Revised toolkit and new benchmarking study offer tips for latex and penicillin allergies
(Skokie, Ill.) November 25, 2019 – The Accreditation Association for Ambulatory Health Care (AAAHC) has updated its Allergy Documentation Toolkit. The revised version includes an overview of challenges and improvement strategies, as well as more specific information on latex and penicillin/beta-lactam allergies, to help ambulatory health care organizations avoid patient complications.
More than 50 million Americans suffer from allergies each year, costing the health care system an estimated $18 billion.[i] Penicillin allergies are the most common drug allergy in the US, with a reported prevalence of 10%,[ii] while latex allergies affect 1–7% of the US population.[iii] [iv] For surgical procedures, specifically, hypersensitivity reactions may affect 1 in every 358 patients.[v] The updated toolkit covers a wide range of allergic reactions – from severe and life-threatening, to sensitivities, intolerances, idiosyncratic reactions, and side effects.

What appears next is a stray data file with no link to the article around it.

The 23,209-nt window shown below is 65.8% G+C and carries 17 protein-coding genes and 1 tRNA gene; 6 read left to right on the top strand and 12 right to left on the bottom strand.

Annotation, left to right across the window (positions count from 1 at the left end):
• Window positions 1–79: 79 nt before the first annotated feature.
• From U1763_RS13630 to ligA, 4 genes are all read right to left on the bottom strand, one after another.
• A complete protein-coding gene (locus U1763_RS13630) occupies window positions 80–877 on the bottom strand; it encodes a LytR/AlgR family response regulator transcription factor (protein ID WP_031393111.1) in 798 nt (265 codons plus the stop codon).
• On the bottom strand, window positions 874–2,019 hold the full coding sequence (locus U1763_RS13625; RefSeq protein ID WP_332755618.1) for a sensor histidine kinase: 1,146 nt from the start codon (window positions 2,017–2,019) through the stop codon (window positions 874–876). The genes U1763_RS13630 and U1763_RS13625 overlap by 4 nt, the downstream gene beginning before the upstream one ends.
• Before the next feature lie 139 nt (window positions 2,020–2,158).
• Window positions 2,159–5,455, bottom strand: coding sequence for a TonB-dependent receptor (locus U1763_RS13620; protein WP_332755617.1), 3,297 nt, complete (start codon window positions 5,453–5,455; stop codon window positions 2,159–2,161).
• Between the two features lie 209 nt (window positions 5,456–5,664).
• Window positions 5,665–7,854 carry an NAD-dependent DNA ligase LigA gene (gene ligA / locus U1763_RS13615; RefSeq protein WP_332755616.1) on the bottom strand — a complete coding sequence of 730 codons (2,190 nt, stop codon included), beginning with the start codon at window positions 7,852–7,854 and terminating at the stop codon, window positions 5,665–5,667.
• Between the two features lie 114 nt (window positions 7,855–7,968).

“While documentation cannot always prevent adverse reactions, how health care providers approach documentation can help to reduce risk,” said Naomi Kuznets, PhD, vice president and senior director of the AAAHC Institute for Quality Improvement. “Ambulatory organizations can use this resource to develop an action plan to improve allergy education and create a standard, consistent process to follow when documenting allergies.”
While the Centers for Medicare and Medicaid Services (CMS) require documentation of allergies to medications in the pre-surgical assessment, allergy information on patient charts is often incomplete or inconsistent.[vi] [vii] [viii]
As shown in the 2019 AAAHC Quality Roadmap, accreditation survey data from 2018 surveys revealed two of the most common issues in allergy documentation are allergies not being updated during each visit and an overreliance on “No Known Drug Allergies” (NKDA).
“It is best practice for providers to note any severe reactions a patient has to any type of treatment and not just to drugs,” said Kuznets. “Thorough documentation enables health care providers to take immediate action when a reaction occurs in the future.”